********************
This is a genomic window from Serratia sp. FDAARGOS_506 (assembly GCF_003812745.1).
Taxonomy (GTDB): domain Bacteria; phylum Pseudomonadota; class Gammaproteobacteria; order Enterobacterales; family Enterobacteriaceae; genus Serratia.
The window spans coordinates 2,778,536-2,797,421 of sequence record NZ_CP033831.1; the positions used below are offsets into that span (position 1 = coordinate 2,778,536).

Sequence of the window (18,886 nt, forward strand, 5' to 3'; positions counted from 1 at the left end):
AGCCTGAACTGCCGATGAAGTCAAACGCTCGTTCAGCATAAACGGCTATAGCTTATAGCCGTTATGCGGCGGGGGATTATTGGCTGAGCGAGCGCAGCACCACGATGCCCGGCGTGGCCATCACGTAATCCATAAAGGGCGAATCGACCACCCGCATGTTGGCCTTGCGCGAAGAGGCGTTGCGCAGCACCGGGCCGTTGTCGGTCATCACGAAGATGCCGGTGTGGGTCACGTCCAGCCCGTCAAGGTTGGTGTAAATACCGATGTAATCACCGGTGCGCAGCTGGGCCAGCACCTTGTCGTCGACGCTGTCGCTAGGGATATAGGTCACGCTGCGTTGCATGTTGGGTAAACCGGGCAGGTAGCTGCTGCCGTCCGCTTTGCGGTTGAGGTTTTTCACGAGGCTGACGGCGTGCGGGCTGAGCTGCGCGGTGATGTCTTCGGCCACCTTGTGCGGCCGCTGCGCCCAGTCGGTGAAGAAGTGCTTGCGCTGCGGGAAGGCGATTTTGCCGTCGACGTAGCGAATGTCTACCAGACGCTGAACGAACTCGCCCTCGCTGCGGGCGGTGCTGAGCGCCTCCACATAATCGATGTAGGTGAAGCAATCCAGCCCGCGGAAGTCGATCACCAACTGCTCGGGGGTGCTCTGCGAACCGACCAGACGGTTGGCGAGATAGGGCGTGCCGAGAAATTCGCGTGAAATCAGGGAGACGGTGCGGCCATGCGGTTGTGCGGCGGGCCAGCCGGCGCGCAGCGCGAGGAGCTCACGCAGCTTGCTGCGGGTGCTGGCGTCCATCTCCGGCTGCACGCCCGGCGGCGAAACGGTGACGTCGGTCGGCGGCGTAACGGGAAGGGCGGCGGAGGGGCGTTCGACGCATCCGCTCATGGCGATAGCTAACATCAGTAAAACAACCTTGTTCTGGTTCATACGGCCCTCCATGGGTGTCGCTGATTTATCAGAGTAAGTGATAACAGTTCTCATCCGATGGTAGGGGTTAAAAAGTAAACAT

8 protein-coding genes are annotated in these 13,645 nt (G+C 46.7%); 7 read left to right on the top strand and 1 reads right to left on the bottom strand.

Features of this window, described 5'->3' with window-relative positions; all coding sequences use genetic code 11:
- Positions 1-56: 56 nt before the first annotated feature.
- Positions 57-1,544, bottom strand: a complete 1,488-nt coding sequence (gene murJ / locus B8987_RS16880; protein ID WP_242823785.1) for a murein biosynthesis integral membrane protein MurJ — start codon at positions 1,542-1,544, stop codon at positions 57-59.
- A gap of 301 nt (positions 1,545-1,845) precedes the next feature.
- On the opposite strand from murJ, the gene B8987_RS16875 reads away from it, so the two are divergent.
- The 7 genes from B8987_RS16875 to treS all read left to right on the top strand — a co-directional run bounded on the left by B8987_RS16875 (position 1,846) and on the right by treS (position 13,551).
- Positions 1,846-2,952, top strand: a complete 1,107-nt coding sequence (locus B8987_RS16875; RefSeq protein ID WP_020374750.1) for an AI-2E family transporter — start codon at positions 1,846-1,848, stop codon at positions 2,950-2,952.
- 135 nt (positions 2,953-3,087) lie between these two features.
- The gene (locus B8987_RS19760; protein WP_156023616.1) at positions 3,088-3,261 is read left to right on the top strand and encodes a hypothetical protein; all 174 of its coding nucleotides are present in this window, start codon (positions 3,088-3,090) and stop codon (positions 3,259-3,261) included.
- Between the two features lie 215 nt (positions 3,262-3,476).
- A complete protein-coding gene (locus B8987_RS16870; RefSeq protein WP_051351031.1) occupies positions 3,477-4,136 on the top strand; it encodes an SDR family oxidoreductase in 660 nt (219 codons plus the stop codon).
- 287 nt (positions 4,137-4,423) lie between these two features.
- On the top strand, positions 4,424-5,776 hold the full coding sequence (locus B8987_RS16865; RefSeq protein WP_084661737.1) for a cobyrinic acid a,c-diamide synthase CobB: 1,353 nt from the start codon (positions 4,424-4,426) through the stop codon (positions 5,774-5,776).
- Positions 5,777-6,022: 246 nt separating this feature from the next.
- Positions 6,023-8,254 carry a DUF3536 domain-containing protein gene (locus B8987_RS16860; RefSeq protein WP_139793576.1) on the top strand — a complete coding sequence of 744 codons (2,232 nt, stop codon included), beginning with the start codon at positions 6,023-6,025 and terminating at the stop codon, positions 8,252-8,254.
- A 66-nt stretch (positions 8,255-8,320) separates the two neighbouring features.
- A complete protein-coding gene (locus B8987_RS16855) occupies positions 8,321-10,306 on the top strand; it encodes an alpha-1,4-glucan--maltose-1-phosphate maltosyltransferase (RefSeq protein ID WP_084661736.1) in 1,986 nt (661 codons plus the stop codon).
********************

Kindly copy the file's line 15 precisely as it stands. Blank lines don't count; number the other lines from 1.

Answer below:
- The gene (locus B8987_RS19760; protein WP_156023616.1) at positions 3,088-3,261 is read left to right on the top strand and encodes a hypothetical protein; all 174 of its coding nucleotides are present in this window, start codon (positions 3,088-3,090) and stop codon (positions 3,259-3,261) included.